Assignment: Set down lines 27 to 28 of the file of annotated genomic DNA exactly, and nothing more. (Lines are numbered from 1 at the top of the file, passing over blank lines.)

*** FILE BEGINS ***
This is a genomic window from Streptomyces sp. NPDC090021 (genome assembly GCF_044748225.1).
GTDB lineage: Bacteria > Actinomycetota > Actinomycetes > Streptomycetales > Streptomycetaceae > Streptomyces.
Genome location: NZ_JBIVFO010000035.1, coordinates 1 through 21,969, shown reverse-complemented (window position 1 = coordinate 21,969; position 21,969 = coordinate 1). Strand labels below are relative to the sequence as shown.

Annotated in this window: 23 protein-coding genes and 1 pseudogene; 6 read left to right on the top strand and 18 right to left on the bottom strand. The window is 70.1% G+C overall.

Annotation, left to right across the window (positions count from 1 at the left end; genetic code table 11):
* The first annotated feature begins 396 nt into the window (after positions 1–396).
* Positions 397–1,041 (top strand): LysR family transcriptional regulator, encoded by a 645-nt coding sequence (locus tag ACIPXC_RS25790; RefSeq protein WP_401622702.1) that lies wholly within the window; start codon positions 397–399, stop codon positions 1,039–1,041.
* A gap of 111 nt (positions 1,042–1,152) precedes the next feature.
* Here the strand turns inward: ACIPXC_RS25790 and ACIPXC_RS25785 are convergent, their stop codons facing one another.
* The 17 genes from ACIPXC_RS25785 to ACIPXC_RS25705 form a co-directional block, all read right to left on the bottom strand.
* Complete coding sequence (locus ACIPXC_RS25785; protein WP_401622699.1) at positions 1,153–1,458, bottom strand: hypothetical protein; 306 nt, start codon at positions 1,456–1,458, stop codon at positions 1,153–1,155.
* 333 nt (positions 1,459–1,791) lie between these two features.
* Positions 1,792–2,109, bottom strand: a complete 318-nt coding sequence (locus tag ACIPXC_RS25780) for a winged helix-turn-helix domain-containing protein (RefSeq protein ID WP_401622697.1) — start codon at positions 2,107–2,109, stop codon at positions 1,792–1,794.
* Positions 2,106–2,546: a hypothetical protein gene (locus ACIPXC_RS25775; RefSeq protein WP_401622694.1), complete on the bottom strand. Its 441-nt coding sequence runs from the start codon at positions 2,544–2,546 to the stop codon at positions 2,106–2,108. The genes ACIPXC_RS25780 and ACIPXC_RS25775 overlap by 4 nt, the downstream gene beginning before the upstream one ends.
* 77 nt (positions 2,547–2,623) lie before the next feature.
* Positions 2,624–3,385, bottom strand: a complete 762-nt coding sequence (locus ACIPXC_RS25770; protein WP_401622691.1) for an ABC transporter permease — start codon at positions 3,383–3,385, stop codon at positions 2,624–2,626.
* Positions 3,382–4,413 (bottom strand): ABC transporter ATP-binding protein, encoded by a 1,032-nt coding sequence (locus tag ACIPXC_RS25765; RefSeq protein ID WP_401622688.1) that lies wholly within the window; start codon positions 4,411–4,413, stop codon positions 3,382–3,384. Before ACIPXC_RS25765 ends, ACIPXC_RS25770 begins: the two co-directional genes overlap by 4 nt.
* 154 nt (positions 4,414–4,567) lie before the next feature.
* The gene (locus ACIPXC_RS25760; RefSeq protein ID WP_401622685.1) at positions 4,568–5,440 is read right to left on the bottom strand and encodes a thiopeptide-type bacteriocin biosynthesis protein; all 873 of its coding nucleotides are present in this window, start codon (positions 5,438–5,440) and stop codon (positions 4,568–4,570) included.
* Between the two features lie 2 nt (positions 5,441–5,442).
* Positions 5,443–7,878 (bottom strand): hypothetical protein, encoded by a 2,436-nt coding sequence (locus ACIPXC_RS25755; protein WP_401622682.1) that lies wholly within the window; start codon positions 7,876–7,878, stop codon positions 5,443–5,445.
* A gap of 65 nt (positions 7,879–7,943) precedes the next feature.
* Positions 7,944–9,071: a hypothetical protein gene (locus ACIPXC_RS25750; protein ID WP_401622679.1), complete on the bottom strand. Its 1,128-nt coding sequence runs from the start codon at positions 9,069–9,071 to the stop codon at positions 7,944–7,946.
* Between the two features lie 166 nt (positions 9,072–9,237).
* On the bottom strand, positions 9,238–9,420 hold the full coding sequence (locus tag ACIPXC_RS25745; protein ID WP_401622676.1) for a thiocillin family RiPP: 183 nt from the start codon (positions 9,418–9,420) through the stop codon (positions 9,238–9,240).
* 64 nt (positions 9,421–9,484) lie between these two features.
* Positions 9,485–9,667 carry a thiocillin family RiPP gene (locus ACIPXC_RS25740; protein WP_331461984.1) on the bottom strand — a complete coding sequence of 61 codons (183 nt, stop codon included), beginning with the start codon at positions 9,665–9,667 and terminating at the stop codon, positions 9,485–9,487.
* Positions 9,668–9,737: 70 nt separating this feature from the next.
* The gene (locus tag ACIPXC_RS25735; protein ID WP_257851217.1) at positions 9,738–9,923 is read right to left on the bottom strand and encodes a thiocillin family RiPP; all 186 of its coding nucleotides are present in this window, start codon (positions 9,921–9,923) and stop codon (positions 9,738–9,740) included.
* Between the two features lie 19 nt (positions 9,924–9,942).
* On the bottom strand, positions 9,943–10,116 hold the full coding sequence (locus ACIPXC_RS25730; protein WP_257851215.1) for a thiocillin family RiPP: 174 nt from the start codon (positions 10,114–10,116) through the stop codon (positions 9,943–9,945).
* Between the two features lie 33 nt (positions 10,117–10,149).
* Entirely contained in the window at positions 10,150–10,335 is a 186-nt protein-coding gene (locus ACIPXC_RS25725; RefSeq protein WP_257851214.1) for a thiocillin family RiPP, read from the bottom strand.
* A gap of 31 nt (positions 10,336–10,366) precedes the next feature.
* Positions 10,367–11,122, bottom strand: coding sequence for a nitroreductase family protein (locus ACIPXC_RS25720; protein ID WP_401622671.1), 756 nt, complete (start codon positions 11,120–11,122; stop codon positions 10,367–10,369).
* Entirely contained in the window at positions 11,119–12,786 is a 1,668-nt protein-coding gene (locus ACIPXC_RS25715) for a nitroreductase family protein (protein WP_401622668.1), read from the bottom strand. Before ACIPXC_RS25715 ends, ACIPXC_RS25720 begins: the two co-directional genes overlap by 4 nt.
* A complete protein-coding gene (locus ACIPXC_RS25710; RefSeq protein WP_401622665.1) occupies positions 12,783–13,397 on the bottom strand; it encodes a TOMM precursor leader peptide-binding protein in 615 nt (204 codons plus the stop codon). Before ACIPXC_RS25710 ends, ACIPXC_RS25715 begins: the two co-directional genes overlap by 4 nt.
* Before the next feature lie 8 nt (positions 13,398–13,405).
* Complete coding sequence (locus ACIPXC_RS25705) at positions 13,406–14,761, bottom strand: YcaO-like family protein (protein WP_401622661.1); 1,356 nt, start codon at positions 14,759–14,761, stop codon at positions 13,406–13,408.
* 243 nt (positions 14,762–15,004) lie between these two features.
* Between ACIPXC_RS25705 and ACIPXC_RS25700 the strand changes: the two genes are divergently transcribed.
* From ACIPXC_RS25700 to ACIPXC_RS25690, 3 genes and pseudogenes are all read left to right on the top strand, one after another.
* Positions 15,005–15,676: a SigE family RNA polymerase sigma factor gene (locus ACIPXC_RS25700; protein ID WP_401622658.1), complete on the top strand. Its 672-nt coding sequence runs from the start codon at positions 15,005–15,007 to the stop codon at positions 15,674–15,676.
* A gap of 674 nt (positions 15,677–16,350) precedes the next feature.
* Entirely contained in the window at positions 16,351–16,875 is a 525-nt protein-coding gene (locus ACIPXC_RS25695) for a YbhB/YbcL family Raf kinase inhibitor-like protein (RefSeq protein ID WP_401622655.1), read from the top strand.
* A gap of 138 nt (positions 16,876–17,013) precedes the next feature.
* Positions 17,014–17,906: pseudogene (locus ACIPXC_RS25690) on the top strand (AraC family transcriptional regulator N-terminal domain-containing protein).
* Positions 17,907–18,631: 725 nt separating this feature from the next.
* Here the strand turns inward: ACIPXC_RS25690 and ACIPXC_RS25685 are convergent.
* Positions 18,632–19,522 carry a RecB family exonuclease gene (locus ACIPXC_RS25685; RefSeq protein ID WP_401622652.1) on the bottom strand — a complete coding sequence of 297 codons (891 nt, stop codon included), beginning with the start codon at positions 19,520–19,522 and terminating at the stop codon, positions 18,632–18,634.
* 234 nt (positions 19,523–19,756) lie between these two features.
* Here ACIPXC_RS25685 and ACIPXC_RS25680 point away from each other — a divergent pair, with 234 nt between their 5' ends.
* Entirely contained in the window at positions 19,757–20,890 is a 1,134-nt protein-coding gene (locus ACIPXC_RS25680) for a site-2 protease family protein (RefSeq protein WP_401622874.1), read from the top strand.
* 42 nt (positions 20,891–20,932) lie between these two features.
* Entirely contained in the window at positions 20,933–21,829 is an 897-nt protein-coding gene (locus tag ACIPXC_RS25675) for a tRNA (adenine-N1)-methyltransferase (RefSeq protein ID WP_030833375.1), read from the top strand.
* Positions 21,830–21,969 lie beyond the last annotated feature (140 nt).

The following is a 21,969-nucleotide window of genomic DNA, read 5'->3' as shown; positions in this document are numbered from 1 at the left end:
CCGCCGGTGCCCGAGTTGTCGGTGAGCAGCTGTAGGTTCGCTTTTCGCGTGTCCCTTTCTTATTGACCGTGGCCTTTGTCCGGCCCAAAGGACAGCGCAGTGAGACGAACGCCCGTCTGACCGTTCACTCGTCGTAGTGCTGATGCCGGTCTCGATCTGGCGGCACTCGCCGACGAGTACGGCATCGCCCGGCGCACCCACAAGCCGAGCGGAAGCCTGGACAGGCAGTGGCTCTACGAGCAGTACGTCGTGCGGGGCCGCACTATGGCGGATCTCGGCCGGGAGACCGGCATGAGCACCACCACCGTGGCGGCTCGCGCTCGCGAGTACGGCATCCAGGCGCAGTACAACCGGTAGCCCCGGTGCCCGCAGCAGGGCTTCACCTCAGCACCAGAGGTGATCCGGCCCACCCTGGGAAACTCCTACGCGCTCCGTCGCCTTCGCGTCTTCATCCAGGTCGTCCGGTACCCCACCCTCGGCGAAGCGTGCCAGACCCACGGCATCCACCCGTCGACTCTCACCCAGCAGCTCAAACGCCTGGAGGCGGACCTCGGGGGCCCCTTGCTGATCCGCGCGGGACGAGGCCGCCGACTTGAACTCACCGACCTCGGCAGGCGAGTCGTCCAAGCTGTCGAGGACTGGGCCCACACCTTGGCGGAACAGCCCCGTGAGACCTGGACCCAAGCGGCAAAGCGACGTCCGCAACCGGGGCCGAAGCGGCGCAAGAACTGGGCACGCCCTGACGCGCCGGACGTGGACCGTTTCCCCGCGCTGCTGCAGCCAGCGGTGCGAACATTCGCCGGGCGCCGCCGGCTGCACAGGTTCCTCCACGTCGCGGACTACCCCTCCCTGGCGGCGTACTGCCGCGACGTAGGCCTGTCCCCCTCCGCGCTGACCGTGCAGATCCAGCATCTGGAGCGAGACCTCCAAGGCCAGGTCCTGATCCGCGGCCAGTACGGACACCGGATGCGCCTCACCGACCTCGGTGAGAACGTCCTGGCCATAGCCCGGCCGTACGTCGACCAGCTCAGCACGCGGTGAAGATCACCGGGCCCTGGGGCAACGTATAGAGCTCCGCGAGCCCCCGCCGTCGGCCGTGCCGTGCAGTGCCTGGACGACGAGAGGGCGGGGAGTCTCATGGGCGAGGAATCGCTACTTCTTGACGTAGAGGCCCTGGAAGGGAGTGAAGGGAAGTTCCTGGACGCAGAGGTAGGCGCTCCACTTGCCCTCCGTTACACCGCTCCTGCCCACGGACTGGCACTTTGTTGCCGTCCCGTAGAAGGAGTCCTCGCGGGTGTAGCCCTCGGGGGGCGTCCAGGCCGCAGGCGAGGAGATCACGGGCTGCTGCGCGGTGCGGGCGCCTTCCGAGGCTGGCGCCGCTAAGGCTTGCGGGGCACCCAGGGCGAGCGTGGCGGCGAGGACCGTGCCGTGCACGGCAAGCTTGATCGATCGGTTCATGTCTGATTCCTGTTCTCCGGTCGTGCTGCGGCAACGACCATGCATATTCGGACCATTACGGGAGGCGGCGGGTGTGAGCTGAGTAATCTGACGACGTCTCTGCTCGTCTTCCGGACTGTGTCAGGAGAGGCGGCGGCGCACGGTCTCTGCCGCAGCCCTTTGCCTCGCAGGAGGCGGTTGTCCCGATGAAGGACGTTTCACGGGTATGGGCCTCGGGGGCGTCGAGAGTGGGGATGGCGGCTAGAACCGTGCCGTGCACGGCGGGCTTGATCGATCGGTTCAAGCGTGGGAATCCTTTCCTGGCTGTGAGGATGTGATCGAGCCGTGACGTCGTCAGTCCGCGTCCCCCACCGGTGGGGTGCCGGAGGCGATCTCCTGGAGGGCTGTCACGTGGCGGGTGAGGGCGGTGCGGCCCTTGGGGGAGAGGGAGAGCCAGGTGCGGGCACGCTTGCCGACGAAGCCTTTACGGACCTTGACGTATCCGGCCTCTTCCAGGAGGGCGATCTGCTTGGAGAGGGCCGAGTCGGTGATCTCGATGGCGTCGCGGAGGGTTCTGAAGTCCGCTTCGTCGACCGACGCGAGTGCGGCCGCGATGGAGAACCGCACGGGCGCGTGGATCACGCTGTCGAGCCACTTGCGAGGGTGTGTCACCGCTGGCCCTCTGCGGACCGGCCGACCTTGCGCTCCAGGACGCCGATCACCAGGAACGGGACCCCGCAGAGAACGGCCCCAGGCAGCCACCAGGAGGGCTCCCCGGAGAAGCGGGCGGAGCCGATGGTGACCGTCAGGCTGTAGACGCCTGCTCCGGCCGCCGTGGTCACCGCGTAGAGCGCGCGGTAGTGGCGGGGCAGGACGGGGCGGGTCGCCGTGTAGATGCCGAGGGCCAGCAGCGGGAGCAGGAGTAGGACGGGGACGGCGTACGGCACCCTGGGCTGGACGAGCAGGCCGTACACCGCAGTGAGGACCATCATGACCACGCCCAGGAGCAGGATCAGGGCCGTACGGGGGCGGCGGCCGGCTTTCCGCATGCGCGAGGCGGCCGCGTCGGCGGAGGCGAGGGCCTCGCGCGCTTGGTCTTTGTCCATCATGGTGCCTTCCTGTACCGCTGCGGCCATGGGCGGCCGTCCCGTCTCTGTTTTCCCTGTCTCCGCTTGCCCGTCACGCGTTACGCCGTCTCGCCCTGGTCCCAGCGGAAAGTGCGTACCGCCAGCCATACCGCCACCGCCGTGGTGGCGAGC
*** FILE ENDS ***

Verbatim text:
* Positions 9,485–9,667 carry a thiocillin family RiPP gene (locus ACIPXC_RS25740; protein WP_331461984.1) on the bottom strand — a complete coding sequence of 61 codons (183 nt, stop codon included), beginning with the start codon at positions 9,665–9,667 and terminating at the stop codon, positions 9,485–9,487.
* Positions 9,668–9,737: 70 nt separating this feature from the next.